Sticky Glazed Ham

Serves up to 20, depending on weight
1 cooked ham (you can cook your own or buy a cooked, undressed ham from the butcher)
cloves (optional)
Glaze 1
300g/10½oz/1¾ cups marmalade
3–4 tablespoons dry mustard powder
Glaze 2
175g/6oz/¾ cup soft brown sugar
2 tablespoons sherry or orange juice
2 tablespoons plain (all-purpose) flour
Glaze 3
400g/14oz/1¾ cups redcurrant jelly
finely grated zest of 1 orange and 1 lemon
2 tablespoons port

Few things speak more eloquently of plenty than a glazed ham. Proudly sitting
atop their stands, cooked whole, bone-in hams have made a reappearance at
delicatessen and supermarket counters recently. Hand-carved, they are a real
link to our past, when every pantry would hold a selection of such delicacies as
game pie, pressed tongue and ham.
Cooking ham is quite simple: simmer it, covered with water, in your largest
pot until tender. That will take about 20 minutes per 500g/18oz. Lift it from the
water, allow to cool, then skin it. For an unglazed ham, you dress the fat with
golden breadcrumbs.
For a glazed ham you can become even more fancy. I like a mixture of
mustard and marmalade: the mustard starch combines with the marmalade to
form a crust which has a glossy finish. Honey works well, too, and you can stud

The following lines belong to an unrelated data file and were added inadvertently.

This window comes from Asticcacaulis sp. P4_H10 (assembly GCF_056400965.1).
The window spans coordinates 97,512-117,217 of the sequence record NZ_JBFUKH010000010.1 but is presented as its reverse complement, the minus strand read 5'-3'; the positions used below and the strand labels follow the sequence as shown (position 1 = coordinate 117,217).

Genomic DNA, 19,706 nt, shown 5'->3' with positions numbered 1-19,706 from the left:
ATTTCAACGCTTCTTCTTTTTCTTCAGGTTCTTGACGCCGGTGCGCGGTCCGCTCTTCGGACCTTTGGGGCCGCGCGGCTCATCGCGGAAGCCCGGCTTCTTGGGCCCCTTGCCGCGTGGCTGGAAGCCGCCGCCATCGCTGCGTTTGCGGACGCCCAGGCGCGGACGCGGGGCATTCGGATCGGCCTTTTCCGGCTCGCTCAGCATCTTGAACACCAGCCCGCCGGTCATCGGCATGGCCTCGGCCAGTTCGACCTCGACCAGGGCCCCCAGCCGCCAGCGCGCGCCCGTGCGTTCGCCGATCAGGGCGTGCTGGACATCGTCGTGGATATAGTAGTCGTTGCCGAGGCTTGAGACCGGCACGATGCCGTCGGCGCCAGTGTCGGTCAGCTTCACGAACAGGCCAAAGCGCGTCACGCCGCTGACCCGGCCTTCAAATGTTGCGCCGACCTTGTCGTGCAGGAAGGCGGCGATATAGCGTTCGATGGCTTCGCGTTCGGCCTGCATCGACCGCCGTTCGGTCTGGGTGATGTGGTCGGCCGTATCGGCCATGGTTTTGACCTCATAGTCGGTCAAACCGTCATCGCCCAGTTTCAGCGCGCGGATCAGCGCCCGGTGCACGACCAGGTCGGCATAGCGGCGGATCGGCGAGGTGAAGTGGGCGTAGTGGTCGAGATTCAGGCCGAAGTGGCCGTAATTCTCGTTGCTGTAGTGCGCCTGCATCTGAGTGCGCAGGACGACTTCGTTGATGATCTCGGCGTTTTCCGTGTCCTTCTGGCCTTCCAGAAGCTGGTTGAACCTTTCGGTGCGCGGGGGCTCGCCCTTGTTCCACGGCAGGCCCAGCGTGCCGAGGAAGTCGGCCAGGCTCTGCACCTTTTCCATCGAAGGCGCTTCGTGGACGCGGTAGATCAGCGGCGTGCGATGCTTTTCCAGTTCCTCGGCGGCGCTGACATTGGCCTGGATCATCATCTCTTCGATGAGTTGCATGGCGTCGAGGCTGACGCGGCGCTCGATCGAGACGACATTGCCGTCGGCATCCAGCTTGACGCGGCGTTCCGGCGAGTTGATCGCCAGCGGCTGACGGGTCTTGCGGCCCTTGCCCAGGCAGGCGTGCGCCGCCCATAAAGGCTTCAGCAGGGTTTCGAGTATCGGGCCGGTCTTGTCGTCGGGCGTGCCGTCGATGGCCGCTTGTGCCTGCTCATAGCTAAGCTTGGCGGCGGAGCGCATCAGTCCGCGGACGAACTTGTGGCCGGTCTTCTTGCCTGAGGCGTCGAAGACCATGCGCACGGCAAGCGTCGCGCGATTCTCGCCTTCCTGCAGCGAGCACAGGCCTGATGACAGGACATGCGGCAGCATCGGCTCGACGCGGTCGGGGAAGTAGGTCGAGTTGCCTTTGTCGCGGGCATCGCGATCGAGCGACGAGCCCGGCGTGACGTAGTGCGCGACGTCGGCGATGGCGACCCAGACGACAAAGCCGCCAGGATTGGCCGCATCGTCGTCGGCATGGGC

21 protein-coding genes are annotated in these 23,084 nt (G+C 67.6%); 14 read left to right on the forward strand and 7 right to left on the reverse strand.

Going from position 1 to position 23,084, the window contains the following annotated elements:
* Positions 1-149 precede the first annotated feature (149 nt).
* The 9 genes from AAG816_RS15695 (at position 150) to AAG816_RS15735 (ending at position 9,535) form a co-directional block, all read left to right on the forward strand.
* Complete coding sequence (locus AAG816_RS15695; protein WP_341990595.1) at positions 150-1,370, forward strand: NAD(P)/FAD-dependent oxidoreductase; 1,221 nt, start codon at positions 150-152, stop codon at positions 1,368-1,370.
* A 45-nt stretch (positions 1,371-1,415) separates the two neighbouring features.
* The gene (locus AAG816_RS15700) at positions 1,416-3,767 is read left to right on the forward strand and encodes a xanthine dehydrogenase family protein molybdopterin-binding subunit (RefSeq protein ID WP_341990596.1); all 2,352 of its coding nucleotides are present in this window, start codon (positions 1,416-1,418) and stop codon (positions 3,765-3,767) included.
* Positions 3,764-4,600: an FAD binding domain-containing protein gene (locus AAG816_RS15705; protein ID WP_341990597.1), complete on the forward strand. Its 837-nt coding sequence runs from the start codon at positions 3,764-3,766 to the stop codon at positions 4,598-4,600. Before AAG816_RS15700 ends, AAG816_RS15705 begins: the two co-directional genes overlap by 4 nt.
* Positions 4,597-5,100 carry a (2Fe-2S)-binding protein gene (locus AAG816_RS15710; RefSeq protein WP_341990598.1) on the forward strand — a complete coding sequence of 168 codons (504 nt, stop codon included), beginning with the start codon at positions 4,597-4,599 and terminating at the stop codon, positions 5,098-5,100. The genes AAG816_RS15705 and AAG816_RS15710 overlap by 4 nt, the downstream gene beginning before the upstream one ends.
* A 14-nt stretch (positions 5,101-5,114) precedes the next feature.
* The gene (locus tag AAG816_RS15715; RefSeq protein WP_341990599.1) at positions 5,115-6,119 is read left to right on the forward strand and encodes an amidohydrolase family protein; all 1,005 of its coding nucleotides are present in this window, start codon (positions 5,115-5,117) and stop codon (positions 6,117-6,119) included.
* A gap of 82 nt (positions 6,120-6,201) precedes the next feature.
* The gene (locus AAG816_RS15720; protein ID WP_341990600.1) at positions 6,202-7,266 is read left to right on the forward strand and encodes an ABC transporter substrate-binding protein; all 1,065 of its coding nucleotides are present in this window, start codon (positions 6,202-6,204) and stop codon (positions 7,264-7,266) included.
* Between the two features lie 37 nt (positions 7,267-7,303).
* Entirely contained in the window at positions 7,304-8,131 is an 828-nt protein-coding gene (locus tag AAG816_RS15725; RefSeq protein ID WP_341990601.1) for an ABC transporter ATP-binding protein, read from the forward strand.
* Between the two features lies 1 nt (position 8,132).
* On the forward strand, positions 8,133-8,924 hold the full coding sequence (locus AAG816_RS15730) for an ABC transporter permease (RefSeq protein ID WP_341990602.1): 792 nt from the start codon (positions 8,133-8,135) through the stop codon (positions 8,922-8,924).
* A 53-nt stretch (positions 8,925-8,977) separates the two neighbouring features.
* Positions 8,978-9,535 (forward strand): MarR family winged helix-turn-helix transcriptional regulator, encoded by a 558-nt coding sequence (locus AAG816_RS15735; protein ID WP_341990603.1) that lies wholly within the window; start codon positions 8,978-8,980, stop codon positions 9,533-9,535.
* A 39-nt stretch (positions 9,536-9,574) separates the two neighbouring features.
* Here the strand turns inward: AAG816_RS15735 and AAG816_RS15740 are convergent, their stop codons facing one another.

the ham with cloves should you so desire. I hate cloves with a passion so I leave
this bit out.
Once the ham has cooled, remove the skin, leaving as much fat on the ham as
possible. This layer of fat protects the meat and, whilst you might not wish to eat
it, remember that it is the fat that is most prized by aficionados of jamón ibérico.
Using a sharp knife, score through the fat making a diamond pattern all over
the ham. If you’re using cloves, now is the time to stick one clove into each
diamond shape.
Preheat the oven to 170°C/340°F/Gas Mark 3. Mix your chosen glaze
ingredients together to form a stiffish paste.
Place the ham in a roasting dish and spoon over the glaze. Bake in the
preheated oven for 10 minutes per 500g/18oz, basting as often as you can.
Cool, transfer to a clean dish and store in a cold pantry for up to two weeks.

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